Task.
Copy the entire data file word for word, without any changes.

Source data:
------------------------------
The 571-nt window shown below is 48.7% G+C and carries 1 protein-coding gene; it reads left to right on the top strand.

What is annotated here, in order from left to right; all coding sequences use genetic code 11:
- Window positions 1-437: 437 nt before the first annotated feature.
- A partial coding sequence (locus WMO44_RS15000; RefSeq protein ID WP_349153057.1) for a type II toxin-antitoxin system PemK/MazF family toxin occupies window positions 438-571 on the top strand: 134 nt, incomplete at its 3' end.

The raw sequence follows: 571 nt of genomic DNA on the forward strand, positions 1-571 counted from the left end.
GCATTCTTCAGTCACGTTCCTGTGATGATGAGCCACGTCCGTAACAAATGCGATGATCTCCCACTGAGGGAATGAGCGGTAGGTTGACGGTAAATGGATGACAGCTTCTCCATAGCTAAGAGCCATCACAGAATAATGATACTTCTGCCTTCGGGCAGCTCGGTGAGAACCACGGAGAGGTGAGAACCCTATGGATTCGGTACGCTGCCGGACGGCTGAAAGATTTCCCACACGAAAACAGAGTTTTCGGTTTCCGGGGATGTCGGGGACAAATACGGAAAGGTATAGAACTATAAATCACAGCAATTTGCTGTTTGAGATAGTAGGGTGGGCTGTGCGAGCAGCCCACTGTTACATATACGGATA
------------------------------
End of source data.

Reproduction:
The 571-nt window shown below is 48.7% G+C and carries 1 protein-coding gene; it reads left to right on the top strand.

What is annotated here, in order from left to right; all coding sequences use genetic code 11:
- Window positions 1-437: 437 nt before the first annotated feature.
- A partial coding sequence (locus WMO44_RS15000; RefSeq protein ID WP_349153057.1) for a type II toxin-antitoxin system PemK/MazF family toxin occupies window positions 438-571 on the top strand: 134 nt, incomplete at its 3' end.

The raw sequence follows: 571 nt of genomic DNA on the forward strand, positions 1-571 counted from the left end.
GCATTCTTCAGTCACGTTCCTGTGATGATGAGCCACGTCCGTAACAAATGCGATGATCTCCCACTGAGGGAATGAGCGGTAGGTTGACGGTAAATGGATGACAGCTTCTCCATAGCTAAGAGCCATCACAGAATAATGATACTTCTGCCTTCGGGCAGCTCGGTGAGAACCACGGAGAGGTGAGAACCCTATGGATTCGGTACGCTGCCGGACGGCTGAAAGATTTCCCACACGAAAACAGAGTTTTCGGTTTCCGGGGATGTCGGGGACAAATACGGAAAGGTATAGAACTATAAATCACAGCAATTTGCTGTTTGAGATAGTAGGGTGGGCTGTGCGAGCAGCCCACTGTTACATATACGGATA